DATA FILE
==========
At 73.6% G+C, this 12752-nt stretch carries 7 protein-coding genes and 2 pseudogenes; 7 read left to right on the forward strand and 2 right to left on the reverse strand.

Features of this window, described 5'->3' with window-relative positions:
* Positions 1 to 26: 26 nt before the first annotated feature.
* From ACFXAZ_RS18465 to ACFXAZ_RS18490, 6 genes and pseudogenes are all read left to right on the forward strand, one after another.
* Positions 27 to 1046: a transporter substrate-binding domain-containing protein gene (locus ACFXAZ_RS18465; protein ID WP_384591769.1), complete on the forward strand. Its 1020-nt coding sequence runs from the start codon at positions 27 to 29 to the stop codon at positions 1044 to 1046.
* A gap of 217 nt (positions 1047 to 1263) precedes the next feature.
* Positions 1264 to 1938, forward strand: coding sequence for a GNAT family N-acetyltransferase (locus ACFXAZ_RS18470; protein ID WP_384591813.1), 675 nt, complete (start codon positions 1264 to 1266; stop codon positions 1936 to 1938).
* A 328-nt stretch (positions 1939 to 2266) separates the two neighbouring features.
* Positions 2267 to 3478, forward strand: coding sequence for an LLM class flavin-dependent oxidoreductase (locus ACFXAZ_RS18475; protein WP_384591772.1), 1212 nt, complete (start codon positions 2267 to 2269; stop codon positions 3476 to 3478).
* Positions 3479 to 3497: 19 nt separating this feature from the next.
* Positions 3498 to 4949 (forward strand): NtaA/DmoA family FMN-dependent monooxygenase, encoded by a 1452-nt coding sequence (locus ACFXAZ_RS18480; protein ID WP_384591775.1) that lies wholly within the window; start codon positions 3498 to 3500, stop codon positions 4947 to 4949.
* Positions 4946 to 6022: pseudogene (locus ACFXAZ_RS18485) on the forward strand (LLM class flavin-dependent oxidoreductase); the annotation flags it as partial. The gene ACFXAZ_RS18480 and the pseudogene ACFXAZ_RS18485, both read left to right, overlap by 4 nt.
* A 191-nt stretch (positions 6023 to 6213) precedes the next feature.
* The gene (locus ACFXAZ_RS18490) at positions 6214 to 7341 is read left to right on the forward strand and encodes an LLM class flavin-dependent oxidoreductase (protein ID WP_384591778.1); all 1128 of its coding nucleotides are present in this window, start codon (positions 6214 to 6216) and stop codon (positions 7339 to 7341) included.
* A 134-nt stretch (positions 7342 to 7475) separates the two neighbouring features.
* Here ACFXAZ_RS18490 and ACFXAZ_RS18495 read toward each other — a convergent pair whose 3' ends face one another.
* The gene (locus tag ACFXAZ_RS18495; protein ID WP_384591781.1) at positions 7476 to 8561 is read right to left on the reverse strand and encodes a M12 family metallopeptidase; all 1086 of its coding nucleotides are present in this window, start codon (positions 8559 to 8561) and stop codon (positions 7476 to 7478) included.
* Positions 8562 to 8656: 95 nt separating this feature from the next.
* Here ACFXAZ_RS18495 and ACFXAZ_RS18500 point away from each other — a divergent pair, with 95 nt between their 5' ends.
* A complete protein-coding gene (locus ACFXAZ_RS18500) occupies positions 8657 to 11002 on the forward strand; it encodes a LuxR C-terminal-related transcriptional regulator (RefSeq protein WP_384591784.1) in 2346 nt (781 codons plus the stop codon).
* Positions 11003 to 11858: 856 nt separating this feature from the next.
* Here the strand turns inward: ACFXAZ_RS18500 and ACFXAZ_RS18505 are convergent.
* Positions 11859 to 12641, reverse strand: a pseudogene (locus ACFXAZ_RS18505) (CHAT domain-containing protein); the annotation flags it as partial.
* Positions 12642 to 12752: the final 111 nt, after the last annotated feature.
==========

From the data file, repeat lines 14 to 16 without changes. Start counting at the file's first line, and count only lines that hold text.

* The gene (locus ACFXAZ_RS18490) at positions 6214 to 7341 is read left to right on the forward strand and encodes an LLM class flavin-dependent oxidoreductase (protein ID WP_384591778.1); all 1128 of its coding nucleotides are present in this window, start codon (positions 6214 to 6216) and stop codon (positions 7339 to 7341) included.
* A 134-nt stretch (positions 7342 to 7475) separates the two neighbouring features.
* Here ACFXAZ_RS18490 and ACFXAZ_RS18495 read toward each other — a convergent pair whose 3' ends face one another.